New drug for post-herpetic neuralgia shows promise despite missing primary efficacy endpoint

New drug for post-herpetic neuralgia shows promise despite missing primary efficacy endpoint

An investigational drug called LX9211 could be the first-in-class treatment for post-herpetic neuralgia (PHN), a type of neuropathic pain that can occur after shingles. According to researcher Anand Patel, MD, of Conquest Research in Florida, the drug inhibits adapter protein 2-associated kinase-1 (AAK1), which is known to cause neuropathic pain. The drug performed well in a phase II study with 79 patients, showing a 2.42-point decrease in average daily pain scores after 6 weeks. However, the primary efficacy endpoint was missed due to a high rate of adverse events leading to early dropouts. A new study is being developed to optimize the dosing of LX9211.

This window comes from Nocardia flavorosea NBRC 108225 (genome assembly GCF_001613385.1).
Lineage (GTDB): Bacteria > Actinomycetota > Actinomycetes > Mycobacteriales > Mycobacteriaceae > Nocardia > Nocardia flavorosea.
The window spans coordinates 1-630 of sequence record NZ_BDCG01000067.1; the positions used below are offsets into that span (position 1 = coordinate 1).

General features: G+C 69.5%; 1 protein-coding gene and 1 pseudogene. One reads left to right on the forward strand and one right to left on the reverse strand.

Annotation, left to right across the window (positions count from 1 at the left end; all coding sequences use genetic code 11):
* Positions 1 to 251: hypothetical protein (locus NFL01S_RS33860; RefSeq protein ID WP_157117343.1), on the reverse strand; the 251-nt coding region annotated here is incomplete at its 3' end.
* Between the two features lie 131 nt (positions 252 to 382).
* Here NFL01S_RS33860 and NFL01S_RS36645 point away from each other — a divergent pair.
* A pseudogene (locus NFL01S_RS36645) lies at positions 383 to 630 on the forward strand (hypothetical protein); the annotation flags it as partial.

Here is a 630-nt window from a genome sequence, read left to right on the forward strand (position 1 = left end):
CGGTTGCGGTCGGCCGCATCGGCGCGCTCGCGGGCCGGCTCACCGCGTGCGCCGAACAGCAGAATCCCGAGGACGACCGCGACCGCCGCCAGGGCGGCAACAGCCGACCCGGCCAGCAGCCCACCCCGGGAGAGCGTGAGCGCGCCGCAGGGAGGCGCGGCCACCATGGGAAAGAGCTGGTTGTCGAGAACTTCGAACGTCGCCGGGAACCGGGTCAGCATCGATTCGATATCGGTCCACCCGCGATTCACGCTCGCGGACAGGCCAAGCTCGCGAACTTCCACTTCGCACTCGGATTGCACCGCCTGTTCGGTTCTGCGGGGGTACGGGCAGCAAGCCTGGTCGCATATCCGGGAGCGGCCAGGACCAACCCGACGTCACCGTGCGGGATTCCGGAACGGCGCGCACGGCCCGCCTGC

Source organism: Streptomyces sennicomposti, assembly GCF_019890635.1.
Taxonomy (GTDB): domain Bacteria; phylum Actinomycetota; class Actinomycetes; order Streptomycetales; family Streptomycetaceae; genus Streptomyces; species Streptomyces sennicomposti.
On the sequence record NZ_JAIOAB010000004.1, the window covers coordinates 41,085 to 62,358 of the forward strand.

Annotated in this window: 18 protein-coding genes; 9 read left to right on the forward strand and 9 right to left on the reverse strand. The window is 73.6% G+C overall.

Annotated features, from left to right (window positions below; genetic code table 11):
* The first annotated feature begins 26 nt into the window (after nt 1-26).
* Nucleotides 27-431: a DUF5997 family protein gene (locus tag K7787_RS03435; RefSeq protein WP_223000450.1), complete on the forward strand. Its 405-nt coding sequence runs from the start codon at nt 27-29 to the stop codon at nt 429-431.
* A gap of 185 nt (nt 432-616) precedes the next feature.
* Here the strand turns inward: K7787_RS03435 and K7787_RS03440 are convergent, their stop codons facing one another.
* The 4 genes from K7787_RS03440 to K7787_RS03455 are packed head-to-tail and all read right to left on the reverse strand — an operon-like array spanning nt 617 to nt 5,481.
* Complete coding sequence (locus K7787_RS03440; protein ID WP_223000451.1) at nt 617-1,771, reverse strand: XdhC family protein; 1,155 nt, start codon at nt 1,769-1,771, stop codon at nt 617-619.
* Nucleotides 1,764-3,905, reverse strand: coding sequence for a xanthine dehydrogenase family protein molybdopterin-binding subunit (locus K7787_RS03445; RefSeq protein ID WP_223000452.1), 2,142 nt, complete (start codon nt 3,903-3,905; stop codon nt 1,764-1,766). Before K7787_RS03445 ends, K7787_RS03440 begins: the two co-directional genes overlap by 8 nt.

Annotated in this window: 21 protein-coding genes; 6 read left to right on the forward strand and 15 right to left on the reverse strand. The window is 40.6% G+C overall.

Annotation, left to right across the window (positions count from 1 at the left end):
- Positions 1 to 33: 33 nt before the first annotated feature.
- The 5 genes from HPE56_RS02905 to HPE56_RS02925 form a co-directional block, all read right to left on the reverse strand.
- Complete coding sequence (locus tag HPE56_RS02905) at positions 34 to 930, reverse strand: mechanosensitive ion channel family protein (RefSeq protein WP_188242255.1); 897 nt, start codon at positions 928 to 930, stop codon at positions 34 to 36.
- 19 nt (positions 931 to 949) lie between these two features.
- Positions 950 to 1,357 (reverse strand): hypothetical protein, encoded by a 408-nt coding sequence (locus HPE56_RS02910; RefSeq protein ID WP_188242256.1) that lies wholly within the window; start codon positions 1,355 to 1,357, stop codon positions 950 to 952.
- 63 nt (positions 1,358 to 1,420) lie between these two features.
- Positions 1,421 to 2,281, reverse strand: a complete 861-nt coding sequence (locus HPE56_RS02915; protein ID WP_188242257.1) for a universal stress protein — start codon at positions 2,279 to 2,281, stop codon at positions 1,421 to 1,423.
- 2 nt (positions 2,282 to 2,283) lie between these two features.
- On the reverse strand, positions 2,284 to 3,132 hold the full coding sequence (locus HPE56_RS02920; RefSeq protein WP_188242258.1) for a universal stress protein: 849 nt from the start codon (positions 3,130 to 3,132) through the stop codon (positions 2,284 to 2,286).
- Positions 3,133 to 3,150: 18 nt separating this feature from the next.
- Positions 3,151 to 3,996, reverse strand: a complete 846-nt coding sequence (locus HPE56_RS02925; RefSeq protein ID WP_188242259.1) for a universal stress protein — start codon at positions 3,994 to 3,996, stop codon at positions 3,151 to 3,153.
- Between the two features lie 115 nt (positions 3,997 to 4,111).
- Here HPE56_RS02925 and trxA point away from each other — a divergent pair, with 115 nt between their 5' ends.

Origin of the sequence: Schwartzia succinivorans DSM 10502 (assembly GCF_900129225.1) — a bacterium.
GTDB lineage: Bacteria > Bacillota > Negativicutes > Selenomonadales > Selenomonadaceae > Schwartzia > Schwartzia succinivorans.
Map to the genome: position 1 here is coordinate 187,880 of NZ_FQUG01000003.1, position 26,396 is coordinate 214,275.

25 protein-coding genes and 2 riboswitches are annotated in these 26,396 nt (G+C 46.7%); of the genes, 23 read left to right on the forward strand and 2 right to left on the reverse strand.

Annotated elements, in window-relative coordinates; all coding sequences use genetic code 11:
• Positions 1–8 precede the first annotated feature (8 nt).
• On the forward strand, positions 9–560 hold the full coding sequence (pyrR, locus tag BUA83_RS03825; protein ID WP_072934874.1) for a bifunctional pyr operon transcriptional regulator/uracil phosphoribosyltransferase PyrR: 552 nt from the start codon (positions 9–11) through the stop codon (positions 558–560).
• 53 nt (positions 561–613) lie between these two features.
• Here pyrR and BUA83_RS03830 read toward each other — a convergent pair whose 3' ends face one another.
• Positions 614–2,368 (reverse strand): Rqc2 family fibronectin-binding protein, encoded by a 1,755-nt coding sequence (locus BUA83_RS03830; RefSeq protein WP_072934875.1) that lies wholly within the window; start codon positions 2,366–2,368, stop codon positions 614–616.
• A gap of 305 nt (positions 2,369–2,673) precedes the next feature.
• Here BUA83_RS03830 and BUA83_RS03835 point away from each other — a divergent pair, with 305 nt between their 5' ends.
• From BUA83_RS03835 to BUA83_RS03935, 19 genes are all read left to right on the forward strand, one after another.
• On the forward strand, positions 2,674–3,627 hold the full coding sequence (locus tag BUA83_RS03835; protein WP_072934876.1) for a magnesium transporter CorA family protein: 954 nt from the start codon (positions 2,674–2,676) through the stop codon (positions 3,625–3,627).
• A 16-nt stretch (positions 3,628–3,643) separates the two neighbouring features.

AAK1 has emerged as a promising target for neuropathic pain therapy, and LX9211 has shown significant reductions in pain scores for diabetic neuropathy in a previous study. In the new trial, called RELIEF-PHN1, patients were randomized to LX9211 or placebo, with the drug showing a clear advantage in a secondary outcome. However, adverse events were more common with the active agent, with dizziness reported by 29% of patients on LX9211 compared to 5% of the placebo group. Patel believes that this may have been due to a large loading dose, and a new trial is being developed to test other dosing regimens.

Despite missing the primary efficacy endpoint, LX9211 still shows promise for the treatment of PHN, and the development of a non-opioid drug for neuropathic pain would be a significant breakthrough for patients.


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